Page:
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Lost in a Supermarket: US Malls Could Trigger Next Big Recession

Falling customer traffic, low occupancy rates and declines in sales are all plaguing the reality of the once-great all-American shopping mall, rendering many such properties unprofitable, while highly-leveraged and prone to collapse, possibly affecting the entire US economy.

Kristian Rouz – A residential mortgage bubble kick-started the Great Recession back in 2007 with enormous levels of indebtedness having turned into non-performing loans (NPLs), and the resulting wave of foreclosures dragging the entire economy to the bottom of contraction.

While this time around the US economy seems to be more resilient, the decline of the shopping mall concept could deal a massive blow to the banking sector yet again: many commercial properties are failing to achieve the performance levels of their glory days, and overleveraged property owners are seeking ways out.

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In the 1990s, the shopping mall used to be not only a major local retail hub, but also the ultimate meeting spot, providing customers with entertainment, food and beverages, and lots of space to hang out. With the recent advent of e-commerce, many consumers switched to online shopping, while improvements to in-home entertainment, primarily services such as Netflix, have severely decimated the public’s eagerness to leave their dollars at the mall.

The shopping mall has therefore become an almost redundant concept, and the entailing decline and abandonment of brick-and-mortar retail has spurred multiple mall defaults across the US. Meanwhile, most investors are either betting against or actually selling commercial mortgage-backed securities (CMBS), since indebted malls, unable to generate sufficient revenues, are becoming a toxic asset.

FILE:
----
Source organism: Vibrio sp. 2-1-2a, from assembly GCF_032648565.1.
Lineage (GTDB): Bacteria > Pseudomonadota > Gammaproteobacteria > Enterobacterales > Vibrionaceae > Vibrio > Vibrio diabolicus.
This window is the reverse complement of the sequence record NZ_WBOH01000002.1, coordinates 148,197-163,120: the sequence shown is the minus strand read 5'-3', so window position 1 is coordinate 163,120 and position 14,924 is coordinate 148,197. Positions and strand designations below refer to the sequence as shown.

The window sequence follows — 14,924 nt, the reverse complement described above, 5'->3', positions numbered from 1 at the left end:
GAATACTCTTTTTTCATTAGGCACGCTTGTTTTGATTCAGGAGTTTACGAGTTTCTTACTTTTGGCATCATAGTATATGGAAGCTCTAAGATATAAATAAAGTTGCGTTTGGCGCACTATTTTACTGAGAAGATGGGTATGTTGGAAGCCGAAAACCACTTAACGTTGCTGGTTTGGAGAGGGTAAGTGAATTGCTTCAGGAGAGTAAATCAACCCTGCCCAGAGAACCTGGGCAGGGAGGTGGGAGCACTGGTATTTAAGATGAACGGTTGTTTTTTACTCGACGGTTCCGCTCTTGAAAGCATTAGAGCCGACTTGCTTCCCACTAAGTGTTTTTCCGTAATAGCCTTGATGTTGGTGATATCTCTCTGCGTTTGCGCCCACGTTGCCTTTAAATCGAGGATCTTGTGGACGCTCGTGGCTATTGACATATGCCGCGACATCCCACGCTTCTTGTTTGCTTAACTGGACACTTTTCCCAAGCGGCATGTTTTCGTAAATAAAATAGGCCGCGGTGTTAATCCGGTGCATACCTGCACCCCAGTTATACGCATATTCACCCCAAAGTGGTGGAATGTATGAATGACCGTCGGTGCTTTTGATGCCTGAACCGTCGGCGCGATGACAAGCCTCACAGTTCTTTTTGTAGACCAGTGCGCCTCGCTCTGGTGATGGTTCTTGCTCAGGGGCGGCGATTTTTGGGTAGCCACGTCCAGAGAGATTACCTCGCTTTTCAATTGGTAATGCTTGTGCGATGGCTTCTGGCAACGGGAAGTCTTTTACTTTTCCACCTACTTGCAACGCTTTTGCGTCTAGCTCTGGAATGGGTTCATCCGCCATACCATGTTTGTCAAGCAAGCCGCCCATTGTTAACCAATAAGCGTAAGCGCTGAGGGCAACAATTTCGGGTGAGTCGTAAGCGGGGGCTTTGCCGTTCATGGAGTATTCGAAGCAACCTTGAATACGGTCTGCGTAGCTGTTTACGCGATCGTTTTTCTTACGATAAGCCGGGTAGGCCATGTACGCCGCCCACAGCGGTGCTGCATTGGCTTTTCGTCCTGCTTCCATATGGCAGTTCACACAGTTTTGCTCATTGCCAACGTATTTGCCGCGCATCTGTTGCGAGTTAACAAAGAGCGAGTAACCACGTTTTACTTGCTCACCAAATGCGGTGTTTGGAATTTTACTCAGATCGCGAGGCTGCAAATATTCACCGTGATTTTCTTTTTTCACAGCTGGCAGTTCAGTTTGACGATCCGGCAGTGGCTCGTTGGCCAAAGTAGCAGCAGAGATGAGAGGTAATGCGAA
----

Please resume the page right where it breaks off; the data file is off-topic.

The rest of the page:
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Suburban America, sprawling for dozens of square miles around city centres in most US metropolitan areas, is losing interest in brick-and-mortar retail not only because of the success of the likes of eBay and Amazon and convenient home delivery services with multiple returns and exchange options, but also because the all-American culture of consumption is wearing down.

Since the start of 2017, over 1,500 retail outlets have closed across many shopping mall locations, including such stores as Abercrombie & Fitch,

American Apparel, Sears, Macy’s and JCPenney. The reason being, people are not coming out to the mall to buy anything at all. Whilst the chain store retailers are closing outlets in order to minimize their expenses, the shopping malls that used to host their outlets are facing the grim reality of impending collapse.

“Lower productivity centres are increasingly at risk of obsolescence,” analysts of real estate research company Green Street Advisors reported. “The top 300-400 malls by quality should fare well for the next several years, but it is reasonable to assume that several hundred lower quality malls will either close or become irrelevant retail destinations over the next 10 years.”